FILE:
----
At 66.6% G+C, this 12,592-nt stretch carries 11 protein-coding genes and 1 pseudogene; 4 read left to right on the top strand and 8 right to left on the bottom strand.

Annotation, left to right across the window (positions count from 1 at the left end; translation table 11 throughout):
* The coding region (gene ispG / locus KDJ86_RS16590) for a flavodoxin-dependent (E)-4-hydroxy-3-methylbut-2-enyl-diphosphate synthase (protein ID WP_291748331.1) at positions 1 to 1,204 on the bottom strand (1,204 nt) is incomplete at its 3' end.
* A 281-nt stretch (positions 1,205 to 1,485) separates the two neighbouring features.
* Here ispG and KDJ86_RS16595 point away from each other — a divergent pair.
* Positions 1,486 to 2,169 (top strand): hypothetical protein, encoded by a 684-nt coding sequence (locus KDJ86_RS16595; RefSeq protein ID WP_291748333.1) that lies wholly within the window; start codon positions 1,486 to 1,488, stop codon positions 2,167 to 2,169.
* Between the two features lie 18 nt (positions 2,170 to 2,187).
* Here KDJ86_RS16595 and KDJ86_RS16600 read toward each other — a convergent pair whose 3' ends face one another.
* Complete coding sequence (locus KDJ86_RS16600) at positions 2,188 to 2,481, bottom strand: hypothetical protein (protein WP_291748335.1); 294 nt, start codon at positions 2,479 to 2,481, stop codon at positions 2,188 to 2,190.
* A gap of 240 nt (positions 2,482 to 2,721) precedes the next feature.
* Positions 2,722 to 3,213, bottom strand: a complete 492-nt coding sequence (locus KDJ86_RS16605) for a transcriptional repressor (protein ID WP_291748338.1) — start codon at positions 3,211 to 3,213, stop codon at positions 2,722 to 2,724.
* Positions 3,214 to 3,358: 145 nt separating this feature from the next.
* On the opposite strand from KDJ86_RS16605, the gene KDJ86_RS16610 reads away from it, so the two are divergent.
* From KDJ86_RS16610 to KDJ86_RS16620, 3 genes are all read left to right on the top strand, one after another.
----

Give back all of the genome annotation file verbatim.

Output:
At 66.6% G+C, this 12,592-nt stretch carries 11 protein-coding genes and 1 pseudogene; 4 read left to right on the top strand and 8 right to left on the bottom strand.

Annotation, left to right across the window (positions count from 1 at the left end; translation table 11 throughout):
* The coding region (gene ispG / locus KDJ86_RS16590) for a flavodoxin-dependent (E)-4-hydroxy-3-methylbut-2-enyl-diphosphate synthase (protein ID WP_291748331.1) at positions 1 to 1,204 on the bottom strand (1,204 nt) is incomplete at its 3' end.
* A 281-nt stretch (positions 1,205 to 1,485) separates the two neighbouring features.
* Here ispG and KDJ86_RS16595 point away from each other — a divergent pair.
* Positions 1,486 to 2,169 (top strand): hypothetical protein, encoded by a 684-nt coding sequence (locus KDJ86_RS16595; RefSeq protein ID WP_291748333.1) that lies wholly within the window; start codon positions 1,486 to 1,488, stop codon positions 2,167 to 2,169.
* Between the two features lie 18 nt (positions 2,170 to 2,187).
* Here KDJ86_RS16595 and KDJ86_RS16600 read toward each other — a convergent pair whose 3' ends face one another.
* Complete coding sequence (locus KDJ86_RS16600) at positions 2,188 to 2,481, bottom strand: hypothetical protein (protein WP_291748335.1); 294 nt, start codon at positions 2,479 to 2,481, stop codon at positions 2,188 to 2,190.
* A gap of 240 nt (positions 2,482 to 2,721) precedes the next feature.
* Positions 2,722 to 3,213, bottom strand: a complete 492-nt coding sequence (locus KDJ86_RS16605) for a transcriptional repressor (protein ID WP_291748338.1) — start codon at positions 3,211 to 3,213, stop codon at positions 2,722 to 2,724.
* Positions 3,214 to 3,358: 145 nt separating this feature from the next.
* On the opposite strand from KDJ86_RS16605, the gene KDJ86_RS16610 reads away from it, so the two are divergent.
* From KDJ86_RS16610 to KDJ86_RS16620, 3 genes are all read left to right on the top strand, one after another.